Anchor Point fire, emergency service area expands

Voters approved a proposition Tuesday to expand the boundaries of the Anchor Point Fire and Emergency Service Area into the Cook Inlet.

As BlueCrest Energy prepares to begin drilling at its development of the Cosmopolitan unit off the coast of Anchor Point, workers will be able to make use of fire and emergency services from the Anchor Point station. In turn, the service area will receive revenue from the inclusion of the offshore drilling monopods.

The idea was initially discussed in 2014, when BlueCrest filed its application to develop the Cosmopolitan field. Although the company plans to conduct most of the drilling from an onshore pad and access the oil through directional drilling, it may install offshore monopods for gas production in the future.

With the monopods likely and workers in and near the Inlet, the fire and emergency service area was willing to provide services if it could collect taxes from the company, said Al Terry, Anchor Point fire chief.

The state taxes oil and gas properties at a flat 20 mills. Local and government taxes will simply be subtracted from that, so the inclusion will not impose any new costs on BlueCrest, according to a memo from assemblyman Brent Johnson, who introduced the expansion.

Anchor Point is currently a blend of volunteer and paid staff, but with the additional revenue and demand for services, there may be more paid positions in the future, Terry said.

“Day-to-day, it probably won’t affect the staffing at all,” Terry said. “Most of my personnel are volunteers, but hopefully in the future, it depends on how the BlueCrest project goes. In the future, it may end up being more paid than volunteer down here.”

The new boundary follows the model of the Nikiski Fire Service Area, which stretches all the way across the Cook Inlet to reach Beluga, Tyonek and all the offshore platforms and rigs between. The Nikiski service area, which was initially established in 1969, has been expanded several times as the platforms multiply in the inlet.

Nikiski largely depends on helicopters to reach any potential patients on offshore platforms, according to Nikiski Fire Chief James Baisden. The companies in the area own helicopters to reach their platforms, so they have struck agreements with the fire service area to allow use of the helicopters in case of emergencies. The service area does own some inflatable rafts that they can deploy from helicoptes, but no large boats, Baisden said.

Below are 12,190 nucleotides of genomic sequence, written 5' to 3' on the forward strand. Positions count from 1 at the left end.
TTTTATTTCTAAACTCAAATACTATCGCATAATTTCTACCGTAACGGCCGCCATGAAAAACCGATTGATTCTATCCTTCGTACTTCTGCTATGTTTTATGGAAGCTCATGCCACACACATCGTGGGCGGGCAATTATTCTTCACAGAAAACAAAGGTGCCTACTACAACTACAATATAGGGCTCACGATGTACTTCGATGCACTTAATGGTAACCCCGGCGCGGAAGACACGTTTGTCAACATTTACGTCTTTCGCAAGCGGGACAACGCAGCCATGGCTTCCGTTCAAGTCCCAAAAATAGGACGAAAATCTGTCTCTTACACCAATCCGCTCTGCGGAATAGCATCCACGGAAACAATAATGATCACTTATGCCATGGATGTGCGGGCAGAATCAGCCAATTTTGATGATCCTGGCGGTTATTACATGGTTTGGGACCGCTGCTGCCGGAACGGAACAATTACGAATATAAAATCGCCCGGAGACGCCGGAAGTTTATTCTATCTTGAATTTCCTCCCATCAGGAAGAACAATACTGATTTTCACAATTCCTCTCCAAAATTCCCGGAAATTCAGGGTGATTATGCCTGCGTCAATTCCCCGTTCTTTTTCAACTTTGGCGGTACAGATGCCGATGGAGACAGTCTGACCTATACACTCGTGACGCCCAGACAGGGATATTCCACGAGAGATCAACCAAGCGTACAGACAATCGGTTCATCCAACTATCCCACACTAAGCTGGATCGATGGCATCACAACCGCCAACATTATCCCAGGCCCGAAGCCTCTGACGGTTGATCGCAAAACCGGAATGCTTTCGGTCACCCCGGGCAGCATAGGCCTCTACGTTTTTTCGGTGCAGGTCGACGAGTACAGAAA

The Coast Guard is responsible for the waterways, but Nikiski is the closest resource available and time is of the essence in an emergency situation, Baisden said.

“The problem is their location, and time is everything in an emergency, and they’re not going to get here,” Baisden said. “What will happen over time is that as Anchor Point’s assets in the Cook Inlet become larger and they get more platforms, they’re going to have to get those guys out there somehow, so they’ll have to reach the agreements to use the helicopters.”

Baisden said Nikiski could provide help to the Anchor Point Fire and Emergency Service Area volunteers and employees if they request it to train them in how to respond to emergencies in the Inlet. However, they do need to work with the company to best reach any offshore platforms, he said.

At the moment, the service area does not intend to purchase boats to serve the Inlet, Terry said. Boat storage on the east side of the Cook Inlet, with storms and tides, could be challenging without proper facilities, he said. Reaching any potential injured worker on the platforms or in the water will have to be a combination of efforts by the responders on shore and either BlueCrest or the Coast Guard, he said.

“If something happens out in the Inlet, it’s an iffy situation anyway, but hopefully we can get the Coast Guard close enough to where we can get them into shore,” Terry said. “If it’s nothing that needs to go to Anchorage right away, we’ll take them either to Homer or to Soldotna.”

Most of the time, though, the fire and emergency services will operate as normal with a little additional revenue, Terry said.

“I think it’s going to be a good thing for Anchor Point, and we just hope to provide the best service possible to the people,” he said.

Reach Elizabeth Earl at elizabeth.earl@peninsulaclarion.com

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